That said, I'm a big fan of algae farming. It seems like such a blatant 'duh' that it will seriously begin to take off - it makes complete sense. Take waste, take excess CO2 and then some, return the most efficient and abundant food and fuel source known.
You would think.
However, I would urge caution in evaluating the claims of the algaculturalists.
In order to be a viable substitute for crude oil, the end result of algaculture must:
1) be burnable in existing fossil-fuel fired engines with little or no modification. The reason for this is we haven't the time or resources to build a whole new generation of internal combustion engine to run on a special new fuel. We're going into the oil crash with substantially the infrastructure we have today. From what I understand, the initial results of this are promising...but unconfirmed. Then there's also the matter of whether existing storage and transportation infrastructure can be used.
2) The oil substitute must also fulfill the numerous non-energy uses of crude oil: plastics, petrochemicals, fertilizers, pharma, etc. I haven't read anything on whether algaculture does this or not.
3) The end product of algaculture must have an EROEI (Energy Returned On Energy Invested) of at least 5 to 1, preferably 10 to 1 or better. This has been the hobgoblin of oil alternatives thus far. Crude oil has an EROEI of between 10 to 1 to as high as 25 to 1 (used to be nearly 100:1 early in the 20th century when it was so abundant and cheap to access). What this means is that, if you have a quantity of refined algae that, when burned, yields a kilojoule of energy, it isn't of much use if you had to invest 600 joules to obtain it. You're coming out a little ahead, but not far enough ahead to have an abundant, profitable source of energy. This is where tar sands, oil shale, and ethanol all fall short: you have to put in almost as much energy into obtaining the oil or ethanol as you get from burning it.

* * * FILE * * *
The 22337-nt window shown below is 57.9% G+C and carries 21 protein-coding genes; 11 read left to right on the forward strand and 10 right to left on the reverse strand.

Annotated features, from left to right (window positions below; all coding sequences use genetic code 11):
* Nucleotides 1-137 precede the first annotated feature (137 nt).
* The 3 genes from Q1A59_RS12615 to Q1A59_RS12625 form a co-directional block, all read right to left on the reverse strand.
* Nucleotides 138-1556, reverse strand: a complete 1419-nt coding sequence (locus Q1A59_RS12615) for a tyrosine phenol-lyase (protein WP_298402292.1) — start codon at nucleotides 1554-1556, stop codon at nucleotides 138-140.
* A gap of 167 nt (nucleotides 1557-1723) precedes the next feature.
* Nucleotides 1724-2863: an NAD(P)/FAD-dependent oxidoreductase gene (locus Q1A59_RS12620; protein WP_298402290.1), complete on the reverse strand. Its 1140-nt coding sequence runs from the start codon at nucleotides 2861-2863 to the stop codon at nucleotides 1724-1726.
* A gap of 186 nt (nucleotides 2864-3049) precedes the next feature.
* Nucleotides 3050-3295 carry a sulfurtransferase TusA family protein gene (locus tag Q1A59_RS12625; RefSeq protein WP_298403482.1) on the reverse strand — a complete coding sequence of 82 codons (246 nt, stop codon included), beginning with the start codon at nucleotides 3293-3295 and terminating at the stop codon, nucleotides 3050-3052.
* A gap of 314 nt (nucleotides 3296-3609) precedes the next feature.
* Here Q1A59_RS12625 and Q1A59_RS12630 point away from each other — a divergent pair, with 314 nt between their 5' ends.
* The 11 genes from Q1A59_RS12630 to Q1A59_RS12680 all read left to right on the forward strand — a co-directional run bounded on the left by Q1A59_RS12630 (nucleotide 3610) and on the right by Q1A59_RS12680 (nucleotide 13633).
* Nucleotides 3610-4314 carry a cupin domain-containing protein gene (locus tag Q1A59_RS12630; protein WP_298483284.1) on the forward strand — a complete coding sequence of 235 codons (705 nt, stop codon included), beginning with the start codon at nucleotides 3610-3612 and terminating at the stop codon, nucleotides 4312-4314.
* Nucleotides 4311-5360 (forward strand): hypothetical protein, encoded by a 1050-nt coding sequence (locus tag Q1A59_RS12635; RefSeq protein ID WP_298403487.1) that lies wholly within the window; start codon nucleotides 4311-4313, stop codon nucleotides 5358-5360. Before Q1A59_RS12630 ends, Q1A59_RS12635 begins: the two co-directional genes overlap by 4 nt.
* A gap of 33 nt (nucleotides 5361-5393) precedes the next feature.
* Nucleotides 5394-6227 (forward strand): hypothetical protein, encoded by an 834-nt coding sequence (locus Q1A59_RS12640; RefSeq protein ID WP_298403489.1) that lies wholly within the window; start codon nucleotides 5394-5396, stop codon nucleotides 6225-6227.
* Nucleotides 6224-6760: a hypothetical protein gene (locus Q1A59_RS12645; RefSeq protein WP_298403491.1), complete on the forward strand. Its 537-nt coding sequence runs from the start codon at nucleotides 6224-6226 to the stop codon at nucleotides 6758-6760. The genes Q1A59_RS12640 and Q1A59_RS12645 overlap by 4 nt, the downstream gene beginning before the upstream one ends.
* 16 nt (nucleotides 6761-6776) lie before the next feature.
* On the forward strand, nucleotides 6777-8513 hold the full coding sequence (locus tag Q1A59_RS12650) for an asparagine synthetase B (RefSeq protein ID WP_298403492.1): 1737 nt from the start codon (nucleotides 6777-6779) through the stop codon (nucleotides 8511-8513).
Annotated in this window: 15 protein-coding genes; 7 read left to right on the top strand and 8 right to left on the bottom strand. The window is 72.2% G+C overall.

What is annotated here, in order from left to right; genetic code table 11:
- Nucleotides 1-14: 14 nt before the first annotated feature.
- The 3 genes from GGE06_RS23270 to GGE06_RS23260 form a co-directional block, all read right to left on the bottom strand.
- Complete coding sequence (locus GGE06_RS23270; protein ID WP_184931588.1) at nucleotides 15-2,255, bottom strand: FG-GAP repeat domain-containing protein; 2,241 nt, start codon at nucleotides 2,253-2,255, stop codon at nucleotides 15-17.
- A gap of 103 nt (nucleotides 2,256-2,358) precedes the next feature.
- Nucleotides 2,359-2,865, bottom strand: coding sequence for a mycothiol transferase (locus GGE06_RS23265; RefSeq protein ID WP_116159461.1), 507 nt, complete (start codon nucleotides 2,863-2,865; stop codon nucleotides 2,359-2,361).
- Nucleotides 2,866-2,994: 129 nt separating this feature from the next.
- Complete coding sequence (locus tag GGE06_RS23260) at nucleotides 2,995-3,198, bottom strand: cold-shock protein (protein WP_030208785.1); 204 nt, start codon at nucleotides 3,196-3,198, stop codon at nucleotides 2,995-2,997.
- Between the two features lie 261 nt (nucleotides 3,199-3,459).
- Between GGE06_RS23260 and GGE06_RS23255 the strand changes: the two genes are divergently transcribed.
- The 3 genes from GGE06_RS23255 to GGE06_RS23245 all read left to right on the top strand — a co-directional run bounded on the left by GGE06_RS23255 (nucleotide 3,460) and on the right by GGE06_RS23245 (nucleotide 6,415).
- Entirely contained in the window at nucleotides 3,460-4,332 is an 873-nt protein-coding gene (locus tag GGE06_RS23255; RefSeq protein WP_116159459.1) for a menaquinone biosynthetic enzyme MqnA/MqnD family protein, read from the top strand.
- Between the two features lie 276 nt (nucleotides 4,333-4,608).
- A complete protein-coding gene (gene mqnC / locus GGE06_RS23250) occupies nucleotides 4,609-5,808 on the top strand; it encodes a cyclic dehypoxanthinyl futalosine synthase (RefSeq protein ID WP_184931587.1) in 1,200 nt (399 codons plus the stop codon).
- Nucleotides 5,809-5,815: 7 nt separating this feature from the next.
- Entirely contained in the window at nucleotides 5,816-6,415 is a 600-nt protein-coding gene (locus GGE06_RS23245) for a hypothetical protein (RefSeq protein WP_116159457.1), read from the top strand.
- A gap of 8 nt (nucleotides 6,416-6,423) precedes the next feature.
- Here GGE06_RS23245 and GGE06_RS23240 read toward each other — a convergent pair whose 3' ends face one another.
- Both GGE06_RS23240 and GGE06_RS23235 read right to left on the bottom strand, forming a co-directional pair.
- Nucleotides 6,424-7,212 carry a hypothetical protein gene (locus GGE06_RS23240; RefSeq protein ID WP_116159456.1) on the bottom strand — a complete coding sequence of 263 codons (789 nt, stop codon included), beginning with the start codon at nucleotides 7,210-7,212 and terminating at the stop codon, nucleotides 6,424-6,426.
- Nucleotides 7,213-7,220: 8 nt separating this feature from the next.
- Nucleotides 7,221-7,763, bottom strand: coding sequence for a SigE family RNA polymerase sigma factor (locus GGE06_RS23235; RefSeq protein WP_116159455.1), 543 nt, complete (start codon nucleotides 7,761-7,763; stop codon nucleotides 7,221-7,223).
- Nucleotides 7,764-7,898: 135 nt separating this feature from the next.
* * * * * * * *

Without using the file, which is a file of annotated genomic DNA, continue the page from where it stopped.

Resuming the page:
If you invest a joule of energy in the manufacture and refining of algae into fuel, you need to be getting at least five joules of energy for that joule you invested when you burn the final product. (Because sunlight is free, I'll exempt solar input from the calculation.) I haven't read anything on what the EROEI for algae-derived fuels is.
4. The fuel must be producible on a mass scale (current oil production is 35 million barrels per day) without crowding out the production of other essential products. This is another criteria by which ethanol earned a big fat FAIL, as to scale ethanol production up to anything near what we would need for a true oil substitute would mean mass starvation as farmland was used to grow fuel.
So, the true test of algaculture will be whether it meets those four conditions.